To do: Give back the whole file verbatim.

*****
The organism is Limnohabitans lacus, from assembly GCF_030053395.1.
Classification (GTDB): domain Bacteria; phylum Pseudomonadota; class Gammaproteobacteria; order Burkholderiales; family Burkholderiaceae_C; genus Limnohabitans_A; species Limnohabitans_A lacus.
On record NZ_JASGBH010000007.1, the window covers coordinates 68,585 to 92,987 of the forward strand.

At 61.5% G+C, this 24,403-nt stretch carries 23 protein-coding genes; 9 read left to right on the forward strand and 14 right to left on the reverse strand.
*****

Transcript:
The organism is Limnohabitans lacus, from assembly GCF_030053395.1.
Classification (GTDB): domain Bacteria; phylum Pseudomonadota; class Gammaproteobacteria; order Burkholderiales; family Burkholderiaceae_C; genus Limnohabitans_A; species Limnohabitans_A lacus.
On record NZ_JASGBH010000007.1, the window covers coordinates 68,585 to 92,987 of the forward strand.

At 61.5% G+C, this 24,403-nt stretch carries 23 protein-coding genes; 9 read left to right on the forward strand and 14 right to left on the reverse strand.